INTRODUCTION: In 2013, a single-centre study reported the safe use of esmolol in patients with septic shock and tachycardia who required vasopressor therapy for more than 24 hours. Although not powered to detect a change in mortality, marked improvements were seen in survival (adjusted HR, 0.39; 95% CI, 0.26 to 0.59; p<0.001). Beta blockers are one of the most studied groups of drugs but their effect in septic shock is poorly understood; proposed mechanisms include not only the modulation of cardiac function but also immunomodulation.
METHODS AND ANALYSIS: STRESS-L is a randomised, open-label, non-blinded clinical trial which is enrolling a total of 340 patients with septic shock as defined by Sepsis-3 consensus definition and a tachycardia (heart rate ≥95 beats per minute (bpm)) after vasopressor treatment of at least 24 hours. Standard randomisation (1:1 ratio) allocates patients to receive usual care (according to international standards) versus usual care and a continuous landiolol infusion to reduce the heart rate between 80 and 94 bpm. The primary endpoint is the mean Sequential Organ Failure Assessment score over 14 days from entry into the trial and while in intensive care unit. Results will inform current clinical practice guidelines.
ETHICS AND DISSEMINATION: This trial has clinical trial authorisation from the UK competent authority, the Medicines and Healthcare products Regulatory Agency, and has been approved by the East of England-Essex Research Ethics Committee (reference: 17/EE/0368).The results of the trial will be reported first to trial collaborators. The main report will be drafted by the trial coordinating team, and the final version will be agreed by the Trial Steering Committee before submission for publication, on behalf of the collaboration.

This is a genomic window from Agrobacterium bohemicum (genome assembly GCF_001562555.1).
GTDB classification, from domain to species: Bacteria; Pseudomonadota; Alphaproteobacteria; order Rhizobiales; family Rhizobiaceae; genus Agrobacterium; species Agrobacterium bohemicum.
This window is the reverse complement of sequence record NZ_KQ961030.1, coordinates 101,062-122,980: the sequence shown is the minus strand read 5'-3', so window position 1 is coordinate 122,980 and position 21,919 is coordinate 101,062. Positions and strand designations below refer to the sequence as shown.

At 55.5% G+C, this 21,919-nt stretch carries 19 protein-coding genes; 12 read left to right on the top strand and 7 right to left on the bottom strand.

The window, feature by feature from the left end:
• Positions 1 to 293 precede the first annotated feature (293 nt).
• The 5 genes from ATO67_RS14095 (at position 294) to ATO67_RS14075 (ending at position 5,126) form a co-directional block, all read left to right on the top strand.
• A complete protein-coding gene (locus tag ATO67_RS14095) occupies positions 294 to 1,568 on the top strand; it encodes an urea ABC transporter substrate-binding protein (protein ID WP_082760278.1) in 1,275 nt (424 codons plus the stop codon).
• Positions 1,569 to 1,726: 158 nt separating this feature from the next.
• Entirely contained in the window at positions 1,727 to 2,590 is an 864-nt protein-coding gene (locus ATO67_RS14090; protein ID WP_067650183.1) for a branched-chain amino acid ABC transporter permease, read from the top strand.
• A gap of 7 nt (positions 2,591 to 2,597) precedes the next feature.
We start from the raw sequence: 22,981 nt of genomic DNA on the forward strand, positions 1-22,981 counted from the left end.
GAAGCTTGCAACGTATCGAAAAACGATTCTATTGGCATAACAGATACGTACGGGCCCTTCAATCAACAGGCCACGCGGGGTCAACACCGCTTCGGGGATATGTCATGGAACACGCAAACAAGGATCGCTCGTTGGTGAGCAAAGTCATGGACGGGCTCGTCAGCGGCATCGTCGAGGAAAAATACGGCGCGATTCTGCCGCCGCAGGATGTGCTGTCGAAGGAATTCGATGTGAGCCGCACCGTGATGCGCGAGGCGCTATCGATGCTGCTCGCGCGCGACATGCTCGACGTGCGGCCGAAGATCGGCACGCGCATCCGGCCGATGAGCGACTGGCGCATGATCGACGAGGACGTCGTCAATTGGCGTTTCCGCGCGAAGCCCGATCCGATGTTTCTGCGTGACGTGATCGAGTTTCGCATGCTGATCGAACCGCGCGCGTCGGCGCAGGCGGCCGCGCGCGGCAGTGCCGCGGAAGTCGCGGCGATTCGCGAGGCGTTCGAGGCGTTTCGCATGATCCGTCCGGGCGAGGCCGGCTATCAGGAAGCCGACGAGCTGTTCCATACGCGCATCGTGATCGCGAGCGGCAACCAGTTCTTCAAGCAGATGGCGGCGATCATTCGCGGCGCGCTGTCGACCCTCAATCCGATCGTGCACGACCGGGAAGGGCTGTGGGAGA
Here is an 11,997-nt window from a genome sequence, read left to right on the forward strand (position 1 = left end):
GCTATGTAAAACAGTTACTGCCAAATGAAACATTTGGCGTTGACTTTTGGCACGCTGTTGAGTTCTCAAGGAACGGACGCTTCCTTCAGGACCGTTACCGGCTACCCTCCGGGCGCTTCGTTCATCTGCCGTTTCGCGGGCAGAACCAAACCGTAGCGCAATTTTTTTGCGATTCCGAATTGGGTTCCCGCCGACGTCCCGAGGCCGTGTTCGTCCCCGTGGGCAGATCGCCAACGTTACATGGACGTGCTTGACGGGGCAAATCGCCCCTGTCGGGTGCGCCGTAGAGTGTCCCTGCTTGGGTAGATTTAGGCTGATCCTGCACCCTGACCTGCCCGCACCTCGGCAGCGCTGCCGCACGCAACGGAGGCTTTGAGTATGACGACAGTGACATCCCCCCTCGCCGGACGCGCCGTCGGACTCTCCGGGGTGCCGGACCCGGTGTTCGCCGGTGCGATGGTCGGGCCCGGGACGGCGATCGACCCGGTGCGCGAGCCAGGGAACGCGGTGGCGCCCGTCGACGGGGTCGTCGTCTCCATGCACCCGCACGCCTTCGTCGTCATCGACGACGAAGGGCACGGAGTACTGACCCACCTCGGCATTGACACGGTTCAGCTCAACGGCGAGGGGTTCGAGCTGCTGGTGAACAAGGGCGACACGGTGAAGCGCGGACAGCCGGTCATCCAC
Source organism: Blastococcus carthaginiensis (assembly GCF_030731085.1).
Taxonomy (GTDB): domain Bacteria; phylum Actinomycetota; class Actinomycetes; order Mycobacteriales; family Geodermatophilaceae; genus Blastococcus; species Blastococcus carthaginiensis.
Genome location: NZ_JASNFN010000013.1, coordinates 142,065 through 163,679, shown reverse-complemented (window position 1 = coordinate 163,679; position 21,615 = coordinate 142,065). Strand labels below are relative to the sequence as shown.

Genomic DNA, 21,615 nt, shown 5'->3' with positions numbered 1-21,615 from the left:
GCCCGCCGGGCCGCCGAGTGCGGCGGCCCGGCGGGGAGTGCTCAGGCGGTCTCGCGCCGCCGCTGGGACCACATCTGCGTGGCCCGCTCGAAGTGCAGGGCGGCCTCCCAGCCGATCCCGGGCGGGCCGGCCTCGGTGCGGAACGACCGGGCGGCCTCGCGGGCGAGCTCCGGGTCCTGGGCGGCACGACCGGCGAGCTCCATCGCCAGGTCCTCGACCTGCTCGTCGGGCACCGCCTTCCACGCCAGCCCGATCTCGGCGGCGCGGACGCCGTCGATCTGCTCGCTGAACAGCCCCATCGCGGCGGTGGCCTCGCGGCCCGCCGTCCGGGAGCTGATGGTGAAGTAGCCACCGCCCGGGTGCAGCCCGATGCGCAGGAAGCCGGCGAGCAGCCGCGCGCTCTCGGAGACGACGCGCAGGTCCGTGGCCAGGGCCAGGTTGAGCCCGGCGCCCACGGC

REGISTRATION: The trial is funded by the National Institute for Health Research Efficacy and Mechanism Evaluation (EME) (Project Number: EME-14/150/85) and registered ISRCTN12600919 and EudraCT: 2017-001785-14.
Bibliographical noteFunding Information:
Funding This project was funded by the Efficacy and Mechanism Evaluation (EME) Programme and managed by the NIHR (Project Number: 14/150/85). ACG is funded by an NIHR Clinician Scientist Fellowship. MS and GP are supported by NIHR senior investigators. Disclaimer The views expressed in this publication are those of the author(s) and not necessarily those of the EME, NHS, NIHR or the Department of Health. Competing interests TW reports grants from NIHR Efficacy and Mechanism Evaluation for the funding of STRESS-L (Project Number: EME-14/150/85) and during the conduct of the study; personal fees and non-financial support from AOP Orphan, manufacturer of Landiolol, outside the submitted work. MS has received travel expenses from AOP Orphan for delivering lectures. MS reports grants and other from NewB, grants from DSTL, other from Amormed, other from Biotest, other from GE, other from Baxter, grants from Critical Pressure, grants from Apollo Therapeutics, other from Roche, other from Bayer, other from Shionogi, outside the submitted work. ACG reports receiving grants from the NIHR and the NIHR Research Professorship; non-financial support from the NIHR Clinical Research Network and the NIHR Imperial Biomedical Research Centre during the conduct of the study; and personal fees from GlaxoSmithKline and Bristol-Myers Squibb outside the submitted work. DFM reports a grant from the NIHR EME programme for this study. Outside the submitted work, DFM reports personal fees from consultancy for GlaxoSmithKline, Boehringer Ingelheim, Bayer, Novartis and Eli Lilly. In addition, his institution has received funds from grants from the NIHR, Wellcome Trust, Innovate-UK and others. In addition, DFM has a patent issued to his institution for a treatment for ARDS. DFM is a director of the Research for the Intensive Care Society and NIHR EME programme director. GP reports grants from National Institute for Health Research, during the conduct of the study; and he is a director of the Research for the Intensive Care Society. All other authors declare they have no competing interests.
© The Author(s), 2021.
- adult intensive & critical care
- clinical trials
- statistics & research methods
ASJC Scopus subject areas